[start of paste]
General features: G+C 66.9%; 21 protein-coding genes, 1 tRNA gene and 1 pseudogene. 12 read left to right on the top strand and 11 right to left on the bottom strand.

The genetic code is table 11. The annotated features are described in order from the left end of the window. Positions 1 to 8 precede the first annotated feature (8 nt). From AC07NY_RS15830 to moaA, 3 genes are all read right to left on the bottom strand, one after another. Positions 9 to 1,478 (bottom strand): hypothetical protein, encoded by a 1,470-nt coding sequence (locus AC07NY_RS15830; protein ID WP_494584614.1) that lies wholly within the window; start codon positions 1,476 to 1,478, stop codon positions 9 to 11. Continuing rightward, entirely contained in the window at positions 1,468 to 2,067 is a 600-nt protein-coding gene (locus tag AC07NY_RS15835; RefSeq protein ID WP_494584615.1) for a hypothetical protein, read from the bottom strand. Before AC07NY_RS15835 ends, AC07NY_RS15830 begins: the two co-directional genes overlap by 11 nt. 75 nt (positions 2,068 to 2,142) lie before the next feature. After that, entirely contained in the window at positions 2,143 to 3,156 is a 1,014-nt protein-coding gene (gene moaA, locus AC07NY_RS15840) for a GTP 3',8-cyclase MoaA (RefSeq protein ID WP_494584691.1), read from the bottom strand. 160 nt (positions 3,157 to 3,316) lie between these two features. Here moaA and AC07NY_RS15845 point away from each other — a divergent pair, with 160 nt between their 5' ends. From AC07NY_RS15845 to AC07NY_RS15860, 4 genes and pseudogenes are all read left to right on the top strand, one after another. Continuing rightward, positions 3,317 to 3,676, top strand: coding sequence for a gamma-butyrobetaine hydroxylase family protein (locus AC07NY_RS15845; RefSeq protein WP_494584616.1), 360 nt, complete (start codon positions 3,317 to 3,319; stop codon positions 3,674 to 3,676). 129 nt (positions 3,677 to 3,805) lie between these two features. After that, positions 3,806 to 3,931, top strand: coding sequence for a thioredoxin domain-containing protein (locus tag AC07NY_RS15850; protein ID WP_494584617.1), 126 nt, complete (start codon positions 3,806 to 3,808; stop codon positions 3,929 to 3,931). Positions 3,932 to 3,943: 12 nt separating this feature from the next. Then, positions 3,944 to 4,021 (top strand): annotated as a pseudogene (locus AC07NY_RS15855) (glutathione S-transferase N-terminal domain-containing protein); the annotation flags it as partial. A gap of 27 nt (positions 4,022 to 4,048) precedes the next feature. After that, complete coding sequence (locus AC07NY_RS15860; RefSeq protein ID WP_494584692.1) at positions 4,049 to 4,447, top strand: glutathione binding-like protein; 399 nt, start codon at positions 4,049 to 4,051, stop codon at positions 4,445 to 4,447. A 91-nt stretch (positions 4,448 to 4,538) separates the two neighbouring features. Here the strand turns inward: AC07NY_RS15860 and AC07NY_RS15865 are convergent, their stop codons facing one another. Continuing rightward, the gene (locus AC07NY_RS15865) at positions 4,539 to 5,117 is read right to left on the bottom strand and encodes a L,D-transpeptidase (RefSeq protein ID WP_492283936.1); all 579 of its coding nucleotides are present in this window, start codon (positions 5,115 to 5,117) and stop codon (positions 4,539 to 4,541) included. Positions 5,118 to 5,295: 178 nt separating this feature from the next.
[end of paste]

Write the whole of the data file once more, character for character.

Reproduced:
General features: G+C 66.9%; 21 protein-coding genes, 1 tRNA gene and 1 pseudogene. 12 read left to right on the top strand and 11 right to left on the bottom strand.

The genetic code is table 11. The annotated features are described in order from the left end of the window. Positions 1 to 8 precede the first annotated feature (8 nt). From AC07NY_RS15830 to moaA, 3 genes are all read right to left on the bottom strand, one after another. Positions 9 to 1,478 (bottom strand): hypothetical protein, encoded by a 1,470-nt coding sequence (locus AC07NY_RS15830; protein ID WP_494584614.1) that lies wholly within the window; start codon positions 1,476 to 1,478, stop codon positions 9 to 11. Continuing rightward, entirely contained in the window at positions 1,468 to 2,067 is a 600-nt protein-coding gene (locus tag AC07NY_RS15835; RefSeq protein ID WP_494584615.1) for a hypothetical protein, read from the bottom strand. Before AC07NY_RS15835 ends, AC07NY_RS15830 begins: the two co-directional genes overlap by 11 nt. 75 nt (positions 2,068 to 2,142) lie before the next feature. After that, entirely contained in the window at positions 2,143 to 3,156 is a 1,014-nt protein-coding gene (gene moaA, locus AC07NY_RS15840) for a GTP 3',8-cyclase MoaA (RefSeq protein ID WP_494584691.1), read from the bottom strand. 160 nt (positions 3,157 to 3,316) lie between these two features. Here moaA and AC07NY_RS15845 point away from each other — a divergent pair, with 160 nt between their 5' ends. From AC07NY_RS15845 to AC07NY_RS15860, 4 genes and pseudogenes are all read left to right on the top strand, one after another. Continuing rightward, positions 3,317 to 3,676, top strand: coding sequence for a gamma-butyrobetaine hydroxylase family protein (locus AC07NY_RS15845; RefSeq protein WP_494584616.1), 360 nt, complete (start codon positions 3,317 to 3,319; stop codon positions 3,674 to 3,676). 129 nt (positions 3,677 to 3,805) lie between these two features. After that, positions 3,806 to 3,931, top strand: coding sequence for a thioredoxin domain-containing protein (locus tag AC07NY_RS15850; protein ID WP_494584617.1), 126 nt, complete (start codon positions 3,806 to 3,808; stop codon positions 3,929 to 3,931). Positions 3,932 to 3,943: 12 nt separating this feature from the next. Then, positions 3,944 to 4,021 (top strand): annotated as a pseudogene (locus AC07NY_RS15855) (glutathione S-transferase N-terminal domain-containing protein); the annotation flags it as partial. A gap of 27 nt (positions 4,022 to 4,048) precedes the next feature. After that, complete coding sequence (locus AC07NY_RS15860; RefSeq protein ID WP_494584692.1) at positions 4,049 to 4,447, top strand: glutathione binding-like protein; 399 nt, start codon at positions 4,049 to 4,051, stop codon at positions 4,445 to 4,447. A 91-nt stretch (positions 4,448 to 4,538) separates the two neighbouring features. Here the strand turns inward: AC07NY_RS15860 and AC07NY_RS15865 are convergent, their stop codons facing one another. Continuing rightward, the gene (locus AC07NY_RS15865) at positions 4,539 to 5,117 is read right to left on the bottom strand and encodes a L,D-transpeptidase (RefSeq protein ID WP_492283936.1); all 579 of its coding nucleotides are present in this window, start codon (positions 5,115 to 5,117) and stop codon (positions 4,539 to 4,541) included. Positions 5,118 to 5,295: 178 nt separating this feature from the next.